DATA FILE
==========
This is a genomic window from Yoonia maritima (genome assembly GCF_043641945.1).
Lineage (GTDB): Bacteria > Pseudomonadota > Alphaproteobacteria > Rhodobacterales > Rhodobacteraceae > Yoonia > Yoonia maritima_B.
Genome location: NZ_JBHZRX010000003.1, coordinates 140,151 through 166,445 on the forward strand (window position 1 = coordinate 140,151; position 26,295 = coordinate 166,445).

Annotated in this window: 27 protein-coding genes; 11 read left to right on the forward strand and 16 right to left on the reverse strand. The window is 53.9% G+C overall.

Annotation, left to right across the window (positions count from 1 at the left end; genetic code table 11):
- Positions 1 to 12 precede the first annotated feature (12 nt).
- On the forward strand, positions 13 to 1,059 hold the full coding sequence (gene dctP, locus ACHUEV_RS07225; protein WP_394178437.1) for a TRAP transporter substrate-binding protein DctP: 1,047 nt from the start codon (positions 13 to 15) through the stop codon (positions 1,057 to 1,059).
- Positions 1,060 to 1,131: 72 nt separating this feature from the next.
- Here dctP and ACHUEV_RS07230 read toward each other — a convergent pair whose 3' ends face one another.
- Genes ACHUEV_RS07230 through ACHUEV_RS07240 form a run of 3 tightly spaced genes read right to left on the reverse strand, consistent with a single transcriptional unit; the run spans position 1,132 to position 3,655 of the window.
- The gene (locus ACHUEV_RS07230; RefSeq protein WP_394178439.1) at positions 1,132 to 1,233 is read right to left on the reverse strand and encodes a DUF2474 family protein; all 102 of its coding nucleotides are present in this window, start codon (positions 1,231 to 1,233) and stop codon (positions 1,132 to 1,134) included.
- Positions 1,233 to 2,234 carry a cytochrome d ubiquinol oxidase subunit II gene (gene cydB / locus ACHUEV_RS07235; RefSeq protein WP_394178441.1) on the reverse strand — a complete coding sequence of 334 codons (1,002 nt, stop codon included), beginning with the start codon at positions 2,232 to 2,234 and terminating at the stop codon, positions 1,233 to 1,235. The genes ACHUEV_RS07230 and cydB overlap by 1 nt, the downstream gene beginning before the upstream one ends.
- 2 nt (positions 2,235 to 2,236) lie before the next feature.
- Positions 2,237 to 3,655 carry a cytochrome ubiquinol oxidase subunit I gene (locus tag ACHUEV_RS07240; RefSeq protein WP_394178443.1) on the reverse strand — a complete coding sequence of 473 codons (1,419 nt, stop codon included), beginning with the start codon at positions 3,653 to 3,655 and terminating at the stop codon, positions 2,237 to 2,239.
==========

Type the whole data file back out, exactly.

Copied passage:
This is a genomic window from Yoonia maritima (genome assembly GCF_043641945.1).
Lineage (GTDB): Bacteria > Pseudomonadota > Alphaproteobacteria > Rhodobacterales > Rhodobacteraceae > Yoonia > Yoonia maritima_B.
Genome location: NZ_JBHZRX010000003.1, coordinates 140,151 through 166,445 on the forward strand (window position 1 = coordinate 140,151; position 26,295 = coordinate 166,445).

Annotated in this window: 27 protein-coding genes; 11 read left to right on the forward strand and 16 right to left on the reverse strand. The window is 53.9% G+C overall.

Annotation, left to right across the window (positions count from 1 at the left end; genetic code table 11):
- Positions 1 to 12 precede the first annotated feature (12 nt).
- On the forward strand, positions 13 to 1,059 hold the full coding sequence (gene dctP, locus ACHUEV_RS07225; protein WP_394178437.1) for a TRAP transporter substrate-binding protein DctP: 1,047 nt from the start codon (positions 13 to 15) through the stop codon (positions 1,057 to 1,059).
- Positions 1,060 to 1,131: 72 nt separating this feature from the next.
- Here dctP and ACHUEV_RS07230 read toward each other — a convergent pair whose 3' ends face one another.
- Genes ACHUEV_RS07230 through ACHUEV_RS07240 form a run of 3 tightly spaced genes read right to left on the reverse strand, consistent with a single transcriptional unit; the run spans position 1,132 to position 3,655 of the window.
- The gene (locus ACHUEV_RS07230; RefSeq protein WP_394178439.1) at positions 1,132 to 1,233 is read right to left on the reverse strand and encodes a DUF2474 family protein; all 102 of its coding nucleotides are present in this window, start codon (positions 1,231 to 1,233) and stop codon (positions 1,132 to 1,134) included.
- Positions 1,233 to 2,234 carry a cytochrome d ubiquinol oxidase subunit II gene (gene cydB / locus ACHUEV_RS07235; RefSeq protein WP_394178441.1) on the reverse strand — a complete coding sequence of 334 codons (1,002 nt, stop codon included), beginning with the start codon at positions 2,232 to 2,234 and terminating at the stop codon, positions 1,233 to 1,235. The genes ACHUEV_RS07230 and cydB overlap by 1 nt, the downstream gene beginning before the upstream one ends.
- 2 nt (positions 2,235 to 2,236) lie before the next feature.
- Positions 2,237 to 3,655 carry a cytochrome ubiquinol oxidase subunit I gene (locus tag ACHUEV_RS07240; RefSeq protein WP_394178443.1) on the reverse strand — a complete coding sequence of 473 codons (1,419 nt, stop codon included), beginning with the start codon at positions 3,653 to 3,655 and terminating at the stop codon, positions 2,237 to 2,239.